Risking life and limb for love
CROSSING THE HEART OF AFRICA An Odyssey of Love and Adventure By Julian Smith HarperPerennial. 328 pp. Paperback, $14.99
Julian Smith is a gifted travel writer and author of guidebooks to El Salvador, Ecuador and similar places. He is drawn to adventures in the back-ofbeyond, and he had a great idea: Why not bring back to public attention the astounding feat of Ewart Scott Grogan, a largely forgotten Victorian explorer who at the age of 24 hiked and hacked his way up the length of Africa from Capetown to Cairo for the woman he loved?
This was a worthy task, for Grogan, though little remembered today, was a household name in the English-speaking world when he finished his legendary trek in 1899. In the best tradition of an H. Rider Haggard romance, he had fallen in love almost on sight with the elegant and beautiful sister of a Cambridge University classmate. She returned his affections and agreed to marry him. But Gertrude Watt was rich and he was not, and her stuffy stepfather considered Grogan little more than a jobless vagrant. Though Grogan came from a respectable family, he had been expelled from both boarding school and university and then had done little of note other than climb mountains (he was almost lost during a fall into an Alpine crevasse) and get into scrapes. He had done some soldiering in Rhodesia for Cecil Rhodes and had killed a man in a bar fight in Zanzibar — not what you might call obvious husband material. At Cambridge he once screwed shut the door of a student he disliked, trapping the boy so securely he had to be fed for a time through the mail slot.
So what to do? Grogan decided he needed to become famous to win his woman. Africa was the great testing ground for Victorian Englishmen. Rhodes had talked with him of a Capetown-to-Cairo telegraph and railroad, but much of the proposed route was still unexplored. Grogan proposed to be the first man to make the journey. Gertrude’s stepfather agreed that would be a suitable test of his character and seriousness.
The trip took Grogan two years — years during which he was stalked by lions, hippos and crocodiles, pursued by headhunters and cannibals, plagued by parasites and fevers and never far from various other forms of unpleasant extinction. At one point after the journey, doctors drained an abscess on his liver the size of a coconut. But he returned as the sensation of Britain. He wasmade a fellow of the Royal Geographic Society, met Queen Victoria and, in four months of incredible effort, turned his notes into a 377page volume, “From the Cape to Cairo: The First Traverse of Africa from South to North.” Billed as “ The Greatest Book on African Travel and Sport Ever Published,” it was a huge bestseller. He married Gertrude, toured the globe with her, settled in Kenya and lived happily, with more adventures, to age 92.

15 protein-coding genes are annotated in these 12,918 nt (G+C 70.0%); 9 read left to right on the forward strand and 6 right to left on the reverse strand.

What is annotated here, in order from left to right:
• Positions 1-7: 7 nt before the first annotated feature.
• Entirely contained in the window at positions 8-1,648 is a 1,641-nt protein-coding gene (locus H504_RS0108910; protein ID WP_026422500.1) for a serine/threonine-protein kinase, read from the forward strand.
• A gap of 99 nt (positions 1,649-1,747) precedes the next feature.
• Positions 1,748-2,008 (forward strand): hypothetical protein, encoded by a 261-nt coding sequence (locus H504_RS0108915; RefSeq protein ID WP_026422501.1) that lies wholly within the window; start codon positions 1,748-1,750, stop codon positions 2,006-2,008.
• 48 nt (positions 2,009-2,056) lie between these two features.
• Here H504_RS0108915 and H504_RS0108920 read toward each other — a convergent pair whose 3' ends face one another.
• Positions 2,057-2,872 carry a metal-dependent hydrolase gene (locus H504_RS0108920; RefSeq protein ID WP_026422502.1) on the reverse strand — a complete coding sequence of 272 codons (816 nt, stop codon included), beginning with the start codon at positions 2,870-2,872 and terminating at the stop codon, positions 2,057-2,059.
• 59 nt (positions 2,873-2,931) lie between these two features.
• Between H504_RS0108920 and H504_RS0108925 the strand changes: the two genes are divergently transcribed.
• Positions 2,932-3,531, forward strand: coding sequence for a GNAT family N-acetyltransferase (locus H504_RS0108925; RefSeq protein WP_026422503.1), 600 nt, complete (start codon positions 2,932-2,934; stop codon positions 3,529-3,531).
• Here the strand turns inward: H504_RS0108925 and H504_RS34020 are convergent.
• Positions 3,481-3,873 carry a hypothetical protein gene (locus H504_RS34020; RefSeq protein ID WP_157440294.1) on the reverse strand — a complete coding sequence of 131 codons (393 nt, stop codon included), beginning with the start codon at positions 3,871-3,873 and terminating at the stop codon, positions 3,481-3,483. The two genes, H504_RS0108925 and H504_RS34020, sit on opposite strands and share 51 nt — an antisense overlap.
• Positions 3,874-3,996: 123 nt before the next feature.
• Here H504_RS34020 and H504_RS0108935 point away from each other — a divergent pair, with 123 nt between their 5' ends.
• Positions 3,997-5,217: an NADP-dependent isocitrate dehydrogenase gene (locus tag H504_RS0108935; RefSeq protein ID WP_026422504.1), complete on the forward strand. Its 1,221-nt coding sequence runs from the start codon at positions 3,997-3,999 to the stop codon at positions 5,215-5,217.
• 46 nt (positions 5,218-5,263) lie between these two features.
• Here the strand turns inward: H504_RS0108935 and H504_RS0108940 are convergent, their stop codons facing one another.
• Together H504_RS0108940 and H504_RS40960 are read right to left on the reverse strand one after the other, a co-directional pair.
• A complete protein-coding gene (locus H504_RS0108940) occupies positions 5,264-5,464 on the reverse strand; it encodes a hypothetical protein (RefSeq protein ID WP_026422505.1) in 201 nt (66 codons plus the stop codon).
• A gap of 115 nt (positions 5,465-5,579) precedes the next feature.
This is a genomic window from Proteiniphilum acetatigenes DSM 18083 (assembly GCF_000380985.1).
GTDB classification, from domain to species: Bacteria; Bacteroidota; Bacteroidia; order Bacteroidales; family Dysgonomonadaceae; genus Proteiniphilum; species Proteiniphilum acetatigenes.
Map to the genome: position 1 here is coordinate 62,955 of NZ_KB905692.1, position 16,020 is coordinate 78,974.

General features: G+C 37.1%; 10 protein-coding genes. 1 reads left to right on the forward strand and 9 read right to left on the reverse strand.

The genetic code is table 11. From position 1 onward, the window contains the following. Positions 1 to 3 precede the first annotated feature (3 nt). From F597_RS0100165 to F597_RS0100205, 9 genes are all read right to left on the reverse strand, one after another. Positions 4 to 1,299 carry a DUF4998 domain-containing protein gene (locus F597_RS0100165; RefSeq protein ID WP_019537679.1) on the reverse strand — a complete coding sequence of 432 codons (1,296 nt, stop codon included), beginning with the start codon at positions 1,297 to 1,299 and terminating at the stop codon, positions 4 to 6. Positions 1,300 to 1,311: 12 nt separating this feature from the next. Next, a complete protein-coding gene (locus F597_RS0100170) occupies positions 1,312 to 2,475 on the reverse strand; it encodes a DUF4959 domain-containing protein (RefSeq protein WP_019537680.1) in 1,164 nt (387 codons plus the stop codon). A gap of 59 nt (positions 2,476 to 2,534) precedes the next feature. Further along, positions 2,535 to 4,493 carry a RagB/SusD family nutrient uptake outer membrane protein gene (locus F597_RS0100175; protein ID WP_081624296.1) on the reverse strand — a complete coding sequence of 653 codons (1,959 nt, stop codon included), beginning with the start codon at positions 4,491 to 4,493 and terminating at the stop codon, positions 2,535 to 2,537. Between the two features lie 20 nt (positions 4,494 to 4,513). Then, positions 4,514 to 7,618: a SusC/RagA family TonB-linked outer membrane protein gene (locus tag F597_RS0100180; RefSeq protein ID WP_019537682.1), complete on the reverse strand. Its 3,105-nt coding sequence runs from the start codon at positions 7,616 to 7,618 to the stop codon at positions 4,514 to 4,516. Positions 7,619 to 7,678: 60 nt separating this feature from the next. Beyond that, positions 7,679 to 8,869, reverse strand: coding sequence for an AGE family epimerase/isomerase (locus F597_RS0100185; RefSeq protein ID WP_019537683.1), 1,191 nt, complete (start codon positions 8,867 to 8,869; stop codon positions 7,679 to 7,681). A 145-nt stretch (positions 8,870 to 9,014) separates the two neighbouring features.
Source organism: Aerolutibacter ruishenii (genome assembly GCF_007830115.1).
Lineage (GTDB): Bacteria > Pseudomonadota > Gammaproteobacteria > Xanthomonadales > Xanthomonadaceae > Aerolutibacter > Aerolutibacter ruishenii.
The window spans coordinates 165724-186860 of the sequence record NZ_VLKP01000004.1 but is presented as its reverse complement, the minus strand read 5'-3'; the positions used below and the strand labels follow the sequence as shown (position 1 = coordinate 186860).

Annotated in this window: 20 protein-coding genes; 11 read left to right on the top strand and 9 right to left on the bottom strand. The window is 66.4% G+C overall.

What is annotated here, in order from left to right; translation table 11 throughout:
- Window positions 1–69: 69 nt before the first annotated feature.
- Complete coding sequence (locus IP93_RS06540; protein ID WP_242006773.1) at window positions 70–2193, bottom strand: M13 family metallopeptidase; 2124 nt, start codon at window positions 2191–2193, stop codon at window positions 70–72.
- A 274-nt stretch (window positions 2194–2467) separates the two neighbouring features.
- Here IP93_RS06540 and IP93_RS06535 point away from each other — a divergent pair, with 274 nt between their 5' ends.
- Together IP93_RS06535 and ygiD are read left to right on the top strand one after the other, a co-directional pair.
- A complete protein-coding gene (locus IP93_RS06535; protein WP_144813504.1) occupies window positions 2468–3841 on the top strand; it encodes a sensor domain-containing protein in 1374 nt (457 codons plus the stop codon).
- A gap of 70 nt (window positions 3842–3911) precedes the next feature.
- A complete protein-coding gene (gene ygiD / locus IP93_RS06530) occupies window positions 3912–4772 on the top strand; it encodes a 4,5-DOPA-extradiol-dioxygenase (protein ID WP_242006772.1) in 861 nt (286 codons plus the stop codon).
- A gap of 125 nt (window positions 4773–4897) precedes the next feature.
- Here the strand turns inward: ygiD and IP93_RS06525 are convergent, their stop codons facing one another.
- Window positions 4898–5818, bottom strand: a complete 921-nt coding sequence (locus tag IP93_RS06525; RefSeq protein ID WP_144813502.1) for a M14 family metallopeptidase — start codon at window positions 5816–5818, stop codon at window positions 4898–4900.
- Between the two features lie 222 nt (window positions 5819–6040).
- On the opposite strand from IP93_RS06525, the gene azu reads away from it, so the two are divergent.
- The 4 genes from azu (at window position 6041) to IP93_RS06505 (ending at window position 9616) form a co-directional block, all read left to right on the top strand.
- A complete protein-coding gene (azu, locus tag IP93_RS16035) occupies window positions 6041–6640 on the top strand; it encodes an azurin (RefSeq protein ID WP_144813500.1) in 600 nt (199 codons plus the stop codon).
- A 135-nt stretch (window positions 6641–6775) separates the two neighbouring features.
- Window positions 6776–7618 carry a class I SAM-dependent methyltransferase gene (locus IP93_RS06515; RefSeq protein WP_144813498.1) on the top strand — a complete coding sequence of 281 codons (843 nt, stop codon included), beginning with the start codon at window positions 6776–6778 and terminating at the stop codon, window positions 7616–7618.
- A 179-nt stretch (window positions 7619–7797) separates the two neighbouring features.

So far, so good. Smith evokes Grogan, his adventures and his world with both insight and panache. So what’s the problem? Well, like so many of his self-absorbed generation, Smith can’t get out of his own way. His gimmick (and you can almost hear him making the pitch to his agent and publisher) is to do the same
thing!!! See, Smith has this girlfriend, and they’ve been thinking of getting married, but he’s not sure he can make the commitment. So he will duplicate Grogan’s journey as much as possible to convince himself this is the right thing to do, and they’ll get married when he gets back. Get it? And his book will tell his story and Grogan’s story in alternate chapters! Two love stories! The same journey! The same romance, right?
Wrong! Wrong! Wrong! In the first place, Grogan had a genuine obstacle in the way of his marriage. Smith has none. He and his lady love, Laura, have been living together for several years in three cities. And Laura, though (he assures us) as admirable as Grogan’s Gertrude in every way, is no unattainable princess. She’s pushing the marriage, has set the date and is bombarding him with wedding details whenever he can phone home en route, something as far from Grogan’s reality as a cold drink and a hot bath. In the third place, Grogan’s route today, as Smith describes it, is no wilderness of hostile tribes and savage animals, but a depressing Third World sink of fly-blown grog shops, verminous hotels, bacterial contagion and crowded minibuses overflowing with incontinent children. And while a number of the Africans he meets are wistfully charming, Smith’s “expedition” isn’t really much more than hiring rides on potholed roads aboard motorcycles, bicycles and other forms of gypsy conveyance, all the while whining tediously about his conflicted feelings toward the marriage waiting back home. Oh, Julian, just stop it and man up!
So while Grogan is rascally charming and even heroic in a Kiplingesque sort of way (respecting Africans, in general, he was a moderating voice against the abuses of imperialism and an early cautionary voice for wildlife conservation), Smith emerges as something of an intrusive bore. His whole journey seems senseless and irrelevant, we don’t care about him and his rather adolescent anxieties, and in the end it’s hard to forgive him for repeatedly putting himself in the way of Grogan’s story, which Smith otherwise tells with both undisguised admiration and matchless skill.
Ewart Scott Grogan encounters a rhinoceros onMount Chiperoni in an illustration from his book, “From the Cape to Cairo.”